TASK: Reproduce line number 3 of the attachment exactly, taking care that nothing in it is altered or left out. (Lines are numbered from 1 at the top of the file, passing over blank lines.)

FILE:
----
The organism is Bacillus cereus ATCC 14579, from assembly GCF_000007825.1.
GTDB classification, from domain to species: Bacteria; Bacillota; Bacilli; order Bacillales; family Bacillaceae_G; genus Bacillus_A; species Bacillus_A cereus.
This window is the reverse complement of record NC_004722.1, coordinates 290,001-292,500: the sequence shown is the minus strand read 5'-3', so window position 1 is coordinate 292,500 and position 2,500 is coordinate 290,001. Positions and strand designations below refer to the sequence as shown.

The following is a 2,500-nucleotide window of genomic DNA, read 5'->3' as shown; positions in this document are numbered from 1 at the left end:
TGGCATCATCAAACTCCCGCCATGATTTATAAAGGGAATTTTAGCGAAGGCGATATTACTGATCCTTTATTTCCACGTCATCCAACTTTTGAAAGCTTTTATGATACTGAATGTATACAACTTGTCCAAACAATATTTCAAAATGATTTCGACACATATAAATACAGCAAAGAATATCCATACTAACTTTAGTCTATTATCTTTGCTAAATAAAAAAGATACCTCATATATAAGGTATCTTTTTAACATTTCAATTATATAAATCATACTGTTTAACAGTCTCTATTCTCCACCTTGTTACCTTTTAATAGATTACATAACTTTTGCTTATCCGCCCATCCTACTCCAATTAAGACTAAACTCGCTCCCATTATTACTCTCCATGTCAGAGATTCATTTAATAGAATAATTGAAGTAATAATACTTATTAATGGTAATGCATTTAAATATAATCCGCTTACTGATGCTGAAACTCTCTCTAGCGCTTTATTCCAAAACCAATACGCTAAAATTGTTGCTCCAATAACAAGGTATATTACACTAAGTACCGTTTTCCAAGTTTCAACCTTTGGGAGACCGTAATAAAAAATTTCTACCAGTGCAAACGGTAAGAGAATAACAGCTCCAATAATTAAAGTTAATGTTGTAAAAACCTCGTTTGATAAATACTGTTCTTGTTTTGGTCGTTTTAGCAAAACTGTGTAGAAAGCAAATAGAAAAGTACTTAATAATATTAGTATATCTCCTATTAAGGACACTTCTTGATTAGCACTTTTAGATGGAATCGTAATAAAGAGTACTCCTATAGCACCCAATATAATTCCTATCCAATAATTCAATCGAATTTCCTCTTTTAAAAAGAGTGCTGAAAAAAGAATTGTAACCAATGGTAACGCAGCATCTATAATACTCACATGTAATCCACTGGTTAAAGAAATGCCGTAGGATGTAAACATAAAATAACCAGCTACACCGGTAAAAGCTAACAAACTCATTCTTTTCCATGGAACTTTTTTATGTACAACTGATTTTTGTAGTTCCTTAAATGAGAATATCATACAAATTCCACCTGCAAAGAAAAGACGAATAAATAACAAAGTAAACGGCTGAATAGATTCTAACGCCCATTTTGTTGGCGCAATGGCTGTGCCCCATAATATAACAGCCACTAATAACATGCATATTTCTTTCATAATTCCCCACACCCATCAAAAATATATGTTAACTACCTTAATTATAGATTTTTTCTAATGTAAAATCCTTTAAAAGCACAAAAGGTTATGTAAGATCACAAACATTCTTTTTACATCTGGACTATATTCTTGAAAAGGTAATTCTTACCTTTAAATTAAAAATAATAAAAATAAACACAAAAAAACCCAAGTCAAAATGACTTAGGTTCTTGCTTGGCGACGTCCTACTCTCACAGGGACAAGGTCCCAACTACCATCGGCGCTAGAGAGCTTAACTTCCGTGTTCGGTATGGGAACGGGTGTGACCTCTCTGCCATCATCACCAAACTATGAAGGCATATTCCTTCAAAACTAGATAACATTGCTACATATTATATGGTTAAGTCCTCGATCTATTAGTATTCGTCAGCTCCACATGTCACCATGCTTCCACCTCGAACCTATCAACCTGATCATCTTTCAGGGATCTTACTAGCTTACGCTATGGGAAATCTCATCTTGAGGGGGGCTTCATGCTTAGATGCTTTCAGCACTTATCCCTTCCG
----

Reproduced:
This window is the reverse complement of record NC_004722.1, coordinates 290,001-292,500: the sequence shown is the minus strand read 5'-3', so window position 1 is coordinate 292,500 and position 2,500 is coordinate 290,001. Positions and strand designations below refer to the sequence as shown.